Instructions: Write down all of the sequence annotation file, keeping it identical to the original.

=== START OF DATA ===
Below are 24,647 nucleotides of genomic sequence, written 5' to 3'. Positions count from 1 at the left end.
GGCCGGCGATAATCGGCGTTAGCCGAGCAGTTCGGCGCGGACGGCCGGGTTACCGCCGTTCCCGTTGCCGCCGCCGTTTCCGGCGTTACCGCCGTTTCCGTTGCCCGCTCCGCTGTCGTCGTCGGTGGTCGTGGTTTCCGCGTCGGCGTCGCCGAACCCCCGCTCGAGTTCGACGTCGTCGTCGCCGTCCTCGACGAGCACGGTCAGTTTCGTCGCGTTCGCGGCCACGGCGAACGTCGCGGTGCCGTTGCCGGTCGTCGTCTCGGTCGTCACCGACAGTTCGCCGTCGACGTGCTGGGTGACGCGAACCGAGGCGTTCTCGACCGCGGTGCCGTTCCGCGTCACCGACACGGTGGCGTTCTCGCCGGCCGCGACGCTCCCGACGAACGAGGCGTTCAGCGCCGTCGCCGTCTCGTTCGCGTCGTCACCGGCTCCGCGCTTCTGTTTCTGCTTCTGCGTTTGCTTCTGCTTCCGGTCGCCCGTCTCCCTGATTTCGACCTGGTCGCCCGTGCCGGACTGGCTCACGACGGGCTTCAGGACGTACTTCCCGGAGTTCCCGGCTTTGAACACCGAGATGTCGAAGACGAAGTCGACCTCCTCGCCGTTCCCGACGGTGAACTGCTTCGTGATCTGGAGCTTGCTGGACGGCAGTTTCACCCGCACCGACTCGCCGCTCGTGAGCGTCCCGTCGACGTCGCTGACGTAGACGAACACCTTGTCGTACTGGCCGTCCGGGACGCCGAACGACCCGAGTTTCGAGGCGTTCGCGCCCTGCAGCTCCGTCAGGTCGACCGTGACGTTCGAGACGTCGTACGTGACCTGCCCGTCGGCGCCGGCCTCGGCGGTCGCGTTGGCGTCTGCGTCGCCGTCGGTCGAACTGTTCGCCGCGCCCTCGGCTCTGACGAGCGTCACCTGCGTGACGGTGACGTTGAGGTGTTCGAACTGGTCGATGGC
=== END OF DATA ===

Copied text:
Below are 24,647 nucleotides of genomic sequence, written 5' to 3'. Positions count from 1 at the left end.
GGCCGGCGATAATCGGCGTTAGCCGAGCAGTTCGGCGCGGACGGCCGGGTTACCGCCGTTCCCGTTGCCGCCGCCGTTTCCGGCGTTACCGCCGTTTCCGTTGCCCGCTCCGCTGTCGTCGTCGGTGGTCGTGGTTTCCGCGTCGGCGTCGCCGAACCCCCGCTCGAGTTCGACGTCGTCGTCGCCGTCCTCGACGAGCACGGTCAGTTTCGTCGCGTTCGCGGCCACGGCGAACGTCGCGGTGCCGTTGCCGGTCGTCGTCTCGGTCGTCACCGACAGTTCGCCGTCGACGTGCTGGGTGACGCGAACCGAGGCGTTCTCGACCGCGGTGCCGTTCCGCGTCACCGACACGGTGGCGTTCTCGCCGGCCGCGACGCTCCCGACGAACGAGGCGTTCAGCGCCGTCGCCGTCTCGTTCGCGTCGTCACCGGCTCCGCGCTTCTGTTTCTGCTTCTGCGTTTGCTTCTGCTTCCGGTCGCCCGTCTCCCTGATTTCGACCTGGTCGCCCGTGCCGGACTGGCTCACGACGGGCTTCAGGACGTACTTCCCGGAGTTCCCGGCTTTGAACACCGAGATGTCGAAGACGAAGTCGACCTCCTCGCCGTTCCCGACGGTGAACTGCTTCGTGATCTGGAGCTTGCTGGACGGCAGTTTCACCCGCACCGACTCGCCGCTCGTGAGCGTCCCGTCGACGTCGCTGACGTAGACGAACACCTTGTCGTACTGGCCGTCCGGGACGCCGAACGACCCGAGTTTCGAGGCGTTCGCGCCCTGCAGCTCCGTCAGGTCGACCGTGACGTTCGAGACGTCGTACGTGACCTGCCCGTCGGCGCCGGCCTCGGCGGTCGCGTTGGCGTCTGCGTCGCCGTCGGTCGAACTGTTCGCCGCGCCCTCGGCTCTGACGAGCGTCACCTGCGTGACGGTGACGTTGAGGTGTTCGAACTGGTCGATGGC